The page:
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I'm testing two different settings (say 'A' and 'B') for a machine. From physical arguments, I know that $\mu_B >= \mu_A$. If really $\mu_B < \mu_A$, there's something fundamentally wrong with my model. So there are three options:

  • $H_0: \mu_B = \mu_A$ (setting doesn't make a difference)
  • $H_1: \mu_B > \mu_A$ (setting make a difference, according to model)
  • $H_2: \mu_B < \mu_A$ (model wrong)

I never see the material treated this way - am I violating some principles of experimental design this way? How do I analyze the results of the experiment?

Edit: I see this is related to the answer in Justification of one-tailed hypothesis testing , but I still would like to know how to analyze the resulting data.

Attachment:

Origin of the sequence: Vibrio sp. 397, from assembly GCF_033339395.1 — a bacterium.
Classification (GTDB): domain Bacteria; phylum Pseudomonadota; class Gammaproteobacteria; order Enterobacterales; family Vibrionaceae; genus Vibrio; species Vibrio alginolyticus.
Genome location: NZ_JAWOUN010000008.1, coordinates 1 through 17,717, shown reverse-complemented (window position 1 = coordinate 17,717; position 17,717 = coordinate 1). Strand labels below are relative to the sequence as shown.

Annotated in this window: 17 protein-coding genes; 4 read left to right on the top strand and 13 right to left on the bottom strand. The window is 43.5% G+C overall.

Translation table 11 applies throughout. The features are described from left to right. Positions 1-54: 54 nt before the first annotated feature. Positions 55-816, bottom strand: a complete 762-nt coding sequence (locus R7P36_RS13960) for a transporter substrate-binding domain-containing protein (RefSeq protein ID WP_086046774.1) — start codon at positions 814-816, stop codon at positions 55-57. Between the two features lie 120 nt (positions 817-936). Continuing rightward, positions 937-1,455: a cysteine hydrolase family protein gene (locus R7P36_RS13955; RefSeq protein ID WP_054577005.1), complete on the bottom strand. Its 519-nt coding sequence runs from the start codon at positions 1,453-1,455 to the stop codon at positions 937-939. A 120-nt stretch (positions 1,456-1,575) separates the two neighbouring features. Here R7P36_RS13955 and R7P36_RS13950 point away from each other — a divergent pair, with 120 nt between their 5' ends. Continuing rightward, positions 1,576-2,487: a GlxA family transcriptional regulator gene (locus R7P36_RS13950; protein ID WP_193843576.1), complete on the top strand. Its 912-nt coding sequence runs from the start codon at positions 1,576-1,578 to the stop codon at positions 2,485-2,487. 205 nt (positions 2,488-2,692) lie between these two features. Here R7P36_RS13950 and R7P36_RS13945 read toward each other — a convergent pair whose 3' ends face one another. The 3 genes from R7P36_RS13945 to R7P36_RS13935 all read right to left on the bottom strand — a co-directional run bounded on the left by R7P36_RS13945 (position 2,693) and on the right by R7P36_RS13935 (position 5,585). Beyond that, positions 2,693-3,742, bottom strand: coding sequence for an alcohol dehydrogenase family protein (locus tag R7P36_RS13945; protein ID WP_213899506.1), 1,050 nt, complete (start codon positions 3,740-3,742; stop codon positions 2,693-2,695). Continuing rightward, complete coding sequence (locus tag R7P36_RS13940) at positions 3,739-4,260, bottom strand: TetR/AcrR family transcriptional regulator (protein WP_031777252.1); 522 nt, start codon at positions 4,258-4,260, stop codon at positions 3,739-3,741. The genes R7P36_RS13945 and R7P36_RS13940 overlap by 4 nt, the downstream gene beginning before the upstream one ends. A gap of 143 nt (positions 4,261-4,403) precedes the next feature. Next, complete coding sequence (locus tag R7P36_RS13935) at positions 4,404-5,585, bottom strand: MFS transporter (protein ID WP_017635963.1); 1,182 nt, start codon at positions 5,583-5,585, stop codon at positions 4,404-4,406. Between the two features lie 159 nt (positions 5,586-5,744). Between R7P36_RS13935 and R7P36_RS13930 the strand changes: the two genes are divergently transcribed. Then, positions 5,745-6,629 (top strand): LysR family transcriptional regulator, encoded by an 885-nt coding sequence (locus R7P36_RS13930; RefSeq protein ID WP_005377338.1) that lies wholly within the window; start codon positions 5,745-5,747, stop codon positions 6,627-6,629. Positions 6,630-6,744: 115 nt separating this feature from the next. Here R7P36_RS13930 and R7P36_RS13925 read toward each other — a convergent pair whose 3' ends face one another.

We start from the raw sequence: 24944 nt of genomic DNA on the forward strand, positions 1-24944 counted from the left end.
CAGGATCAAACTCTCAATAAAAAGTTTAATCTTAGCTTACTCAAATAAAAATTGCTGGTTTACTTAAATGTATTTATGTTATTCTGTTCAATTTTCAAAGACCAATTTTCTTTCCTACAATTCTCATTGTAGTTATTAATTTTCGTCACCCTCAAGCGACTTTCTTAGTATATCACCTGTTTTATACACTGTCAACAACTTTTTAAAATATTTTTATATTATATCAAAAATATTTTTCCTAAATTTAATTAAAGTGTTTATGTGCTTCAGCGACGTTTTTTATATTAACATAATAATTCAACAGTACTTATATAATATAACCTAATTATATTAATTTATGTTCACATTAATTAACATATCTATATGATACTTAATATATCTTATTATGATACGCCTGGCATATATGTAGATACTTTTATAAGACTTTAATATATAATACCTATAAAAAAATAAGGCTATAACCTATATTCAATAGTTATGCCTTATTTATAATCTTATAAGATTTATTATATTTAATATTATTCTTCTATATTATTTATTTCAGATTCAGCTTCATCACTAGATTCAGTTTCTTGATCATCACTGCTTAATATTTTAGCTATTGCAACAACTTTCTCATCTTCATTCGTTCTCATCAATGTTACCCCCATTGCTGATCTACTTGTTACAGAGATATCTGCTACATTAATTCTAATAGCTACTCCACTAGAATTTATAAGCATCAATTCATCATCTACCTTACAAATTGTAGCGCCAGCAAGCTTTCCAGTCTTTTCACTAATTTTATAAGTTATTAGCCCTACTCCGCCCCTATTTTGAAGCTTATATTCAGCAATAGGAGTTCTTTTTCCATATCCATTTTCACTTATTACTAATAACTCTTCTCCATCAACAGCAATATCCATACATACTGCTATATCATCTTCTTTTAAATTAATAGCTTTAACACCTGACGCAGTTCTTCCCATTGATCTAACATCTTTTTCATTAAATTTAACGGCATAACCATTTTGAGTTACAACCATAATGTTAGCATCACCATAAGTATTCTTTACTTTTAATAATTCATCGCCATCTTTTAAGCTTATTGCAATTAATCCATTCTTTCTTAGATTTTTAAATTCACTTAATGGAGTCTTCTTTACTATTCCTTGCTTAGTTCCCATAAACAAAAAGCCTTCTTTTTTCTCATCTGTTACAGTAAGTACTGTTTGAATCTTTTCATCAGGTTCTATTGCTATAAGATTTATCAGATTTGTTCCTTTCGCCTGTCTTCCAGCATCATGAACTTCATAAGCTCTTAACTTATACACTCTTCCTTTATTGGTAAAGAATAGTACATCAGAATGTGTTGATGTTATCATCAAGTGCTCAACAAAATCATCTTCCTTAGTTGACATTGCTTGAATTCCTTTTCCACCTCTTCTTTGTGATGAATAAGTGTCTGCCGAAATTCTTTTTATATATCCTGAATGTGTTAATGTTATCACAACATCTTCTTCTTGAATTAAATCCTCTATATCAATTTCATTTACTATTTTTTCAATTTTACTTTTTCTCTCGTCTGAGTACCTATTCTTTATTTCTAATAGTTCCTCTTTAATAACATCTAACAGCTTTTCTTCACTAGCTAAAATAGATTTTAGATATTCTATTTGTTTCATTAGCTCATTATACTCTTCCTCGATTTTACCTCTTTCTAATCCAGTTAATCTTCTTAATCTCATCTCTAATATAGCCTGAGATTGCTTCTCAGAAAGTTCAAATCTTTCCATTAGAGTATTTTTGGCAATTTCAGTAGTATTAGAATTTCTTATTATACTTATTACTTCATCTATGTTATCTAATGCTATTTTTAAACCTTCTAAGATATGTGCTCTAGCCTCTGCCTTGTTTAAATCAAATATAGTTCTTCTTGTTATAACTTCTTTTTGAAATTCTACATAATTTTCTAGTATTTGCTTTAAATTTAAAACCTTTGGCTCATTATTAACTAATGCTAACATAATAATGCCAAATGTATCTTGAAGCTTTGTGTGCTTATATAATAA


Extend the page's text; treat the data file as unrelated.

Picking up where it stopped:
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  • $\begingroup$ Is this related to your other question, How to decide whether difference between two conditions is significant?? $\endgroup$ – chl Jul 14 '11 at 10:31
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    $\begingroup$ Could you give us your model? I think you're a little confused about your hypotheses: Each hypothesis represents a different class of models; the third just happens to be physically impossible. Even if you tested H2 against the composite of H0 and H1, you're not testing "the model is wrong" against "the model is right" unless H2 indexes every possible model except those in H0 and H1... $\endgroup$ – JMS Jul 14 '11 at 17:13

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